Paint, Tom's and John's Creek furnish considerable water for propelling machinery. Barnett's, Jenny's Creek, Little Paint, Mud Lick, Greasy and other creeks are from ten to fifteen miles in length. Big Sandy River, flowing through the county, is navigable for steamboats and large rafts, perhaps two-thirds of the year.
Hickory, ash, locust, chestnut, oak, beech, pine, walnut, poplar and other grades of lumber re found in this county.
The finest poplars and walnuts have been marketed. Other grades have been found in enormous quantities, especially oak, hickory, ash, and beech. Our people depend on timber for our revenue.
Corn, wheat, potatoes, and sorghum are produced in large quantities, yet nearly all is consumed in the county, except sorghum.
Herd's grass, timothy, orchard grass and clover seem best adapted to our soil. Bluegrass is being grown in some localities. It has, however, not been in the county Long enough to test its adaptability to the soil.
Methods of Agriculture
To some extent, Johnson County may be said to be improving its method of agriculture. A better class of farm implements is being introduced and used as an advantage over former methods.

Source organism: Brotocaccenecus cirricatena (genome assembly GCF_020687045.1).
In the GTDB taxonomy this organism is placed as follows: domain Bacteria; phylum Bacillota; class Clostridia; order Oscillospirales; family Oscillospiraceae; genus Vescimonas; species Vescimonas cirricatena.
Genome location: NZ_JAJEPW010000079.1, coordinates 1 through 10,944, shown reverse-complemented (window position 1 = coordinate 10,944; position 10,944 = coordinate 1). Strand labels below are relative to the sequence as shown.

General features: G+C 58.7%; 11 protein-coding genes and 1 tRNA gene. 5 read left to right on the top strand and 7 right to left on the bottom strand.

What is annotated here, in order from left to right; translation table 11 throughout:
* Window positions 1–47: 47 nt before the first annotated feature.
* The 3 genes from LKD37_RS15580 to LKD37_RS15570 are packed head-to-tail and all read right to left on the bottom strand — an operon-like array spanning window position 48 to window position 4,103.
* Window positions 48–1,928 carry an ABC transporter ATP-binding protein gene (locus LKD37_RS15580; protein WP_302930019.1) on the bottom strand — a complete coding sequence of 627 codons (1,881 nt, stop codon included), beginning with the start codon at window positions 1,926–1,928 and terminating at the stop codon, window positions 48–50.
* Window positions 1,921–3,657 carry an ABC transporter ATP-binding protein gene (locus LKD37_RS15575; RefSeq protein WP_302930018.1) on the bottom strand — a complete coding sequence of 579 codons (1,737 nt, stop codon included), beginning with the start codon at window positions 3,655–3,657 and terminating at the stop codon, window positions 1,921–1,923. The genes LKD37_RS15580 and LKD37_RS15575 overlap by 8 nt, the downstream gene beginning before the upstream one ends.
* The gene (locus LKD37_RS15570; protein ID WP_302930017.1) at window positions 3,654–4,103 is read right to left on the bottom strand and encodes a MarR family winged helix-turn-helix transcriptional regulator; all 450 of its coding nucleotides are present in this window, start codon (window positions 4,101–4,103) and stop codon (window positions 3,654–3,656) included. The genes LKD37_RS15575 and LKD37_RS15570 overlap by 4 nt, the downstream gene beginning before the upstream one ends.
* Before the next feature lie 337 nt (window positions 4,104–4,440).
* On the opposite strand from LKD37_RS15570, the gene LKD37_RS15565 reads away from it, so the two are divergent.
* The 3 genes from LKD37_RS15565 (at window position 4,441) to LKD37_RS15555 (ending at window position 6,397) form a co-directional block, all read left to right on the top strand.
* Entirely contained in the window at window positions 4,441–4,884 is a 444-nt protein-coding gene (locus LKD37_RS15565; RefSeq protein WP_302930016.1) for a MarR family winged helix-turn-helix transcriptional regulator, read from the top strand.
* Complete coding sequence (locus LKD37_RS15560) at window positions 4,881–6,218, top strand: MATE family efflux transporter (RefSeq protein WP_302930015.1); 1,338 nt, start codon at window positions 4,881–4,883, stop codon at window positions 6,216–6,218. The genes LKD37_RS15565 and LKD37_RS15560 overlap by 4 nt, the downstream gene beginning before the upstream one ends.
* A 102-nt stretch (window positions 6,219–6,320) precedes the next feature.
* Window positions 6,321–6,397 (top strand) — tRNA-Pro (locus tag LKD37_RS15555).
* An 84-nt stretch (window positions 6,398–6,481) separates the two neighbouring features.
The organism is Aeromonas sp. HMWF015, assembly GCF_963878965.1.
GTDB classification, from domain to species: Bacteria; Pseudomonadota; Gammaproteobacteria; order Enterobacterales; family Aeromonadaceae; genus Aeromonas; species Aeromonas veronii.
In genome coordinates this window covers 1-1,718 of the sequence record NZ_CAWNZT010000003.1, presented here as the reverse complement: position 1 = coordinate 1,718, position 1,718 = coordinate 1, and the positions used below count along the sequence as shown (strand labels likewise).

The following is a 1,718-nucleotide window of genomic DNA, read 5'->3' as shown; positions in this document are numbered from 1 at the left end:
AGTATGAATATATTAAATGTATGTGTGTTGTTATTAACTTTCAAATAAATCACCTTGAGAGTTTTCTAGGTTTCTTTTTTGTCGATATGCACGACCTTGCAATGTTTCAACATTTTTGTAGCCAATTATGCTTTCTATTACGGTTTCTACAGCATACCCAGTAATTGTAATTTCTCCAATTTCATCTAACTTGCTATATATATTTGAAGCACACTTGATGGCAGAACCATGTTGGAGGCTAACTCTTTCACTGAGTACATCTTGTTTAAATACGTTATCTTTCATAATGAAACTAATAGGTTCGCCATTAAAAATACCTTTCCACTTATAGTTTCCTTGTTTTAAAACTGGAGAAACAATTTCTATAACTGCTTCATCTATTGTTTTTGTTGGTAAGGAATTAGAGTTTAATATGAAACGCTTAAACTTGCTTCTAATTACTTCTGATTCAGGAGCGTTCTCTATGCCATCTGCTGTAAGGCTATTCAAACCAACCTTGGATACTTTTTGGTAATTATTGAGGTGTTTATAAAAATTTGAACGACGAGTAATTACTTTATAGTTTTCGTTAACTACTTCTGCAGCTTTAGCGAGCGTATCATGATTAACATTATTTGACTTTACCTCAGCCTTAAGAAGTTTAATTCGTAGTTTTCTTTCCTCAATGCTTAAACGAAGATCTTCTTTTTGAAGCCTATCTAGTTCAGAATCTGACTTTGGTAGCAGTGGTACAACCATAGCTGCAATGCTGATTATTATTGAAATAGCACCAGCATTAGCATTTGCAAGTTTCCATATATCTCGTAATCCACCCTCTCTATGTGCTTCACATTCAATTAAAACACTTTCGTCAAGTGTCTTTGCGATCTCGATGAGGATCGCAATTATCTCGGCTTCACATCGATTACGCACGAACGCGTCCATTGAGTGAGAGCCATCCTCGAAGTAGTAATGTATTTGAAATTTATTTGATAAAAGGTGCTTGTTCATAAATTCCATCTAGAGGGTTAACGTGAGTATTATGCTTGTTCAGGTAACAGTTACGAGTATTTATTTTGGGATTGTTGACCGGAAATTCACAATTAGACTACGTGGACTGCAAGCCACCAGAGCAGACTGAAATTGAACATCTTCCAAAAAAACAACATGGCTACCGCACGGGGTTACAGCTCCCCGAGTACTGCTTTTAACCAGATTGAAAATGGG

The soil of our farming lands is noticeably improving. This results from the fact that farmers are generally raising more grass instead of large crops of corn and sorghum as heretofore.
There has been during the last two years no noteworthy immigration into our county, except in instances requiring miners for the cannel coal mines at Whitehouse in this county.
The population of the county has probably increased 5 percent-possibly more-within the last two years.
Mills and Manufactures
There has been during the same period, no addition to the mills and manufacturing industries of the county, except for the large number of portable sawmills within this county.
Preservation of the Forests
Perhaps about forty percent of our county's territory is covered with timber; but no effect has of yet, been made to prevent the destruction of the forest.
Improved Field and Garden Seeds
Within the last two years quite a disposition has been manitested by the farmers of Johnson County to obtain and use improved field and garden seed.
Farm laborers are plentiful in this county.
The average price paid to a laboer with out a family, board and lodging furnished by the employer, is 11.80 a month. Average price paid where he furnishes his own board and lodging, is 16.80 a month. The average price paid for a laborer with family, the employer furnishing board and lodging for all, is $9.00 per month. Average price paid a laborer with family furnishing his own family's board and lodging is 14.75 a month.
The county has 36 churches, 1 parsonage, and 62 schoolhouse.
The average asessed value of the land in the county, according to the assessors returns for 1890, is $4.73 per acre - 164,525 acres/
Johnson County has two mines of cannell coal, employing 130 men, and a total output for the year ending June 30, 1891, was 21,847 tons
This report was written for the ninth biennial report to the Bureau of Agriculture, of the State of Kentucky.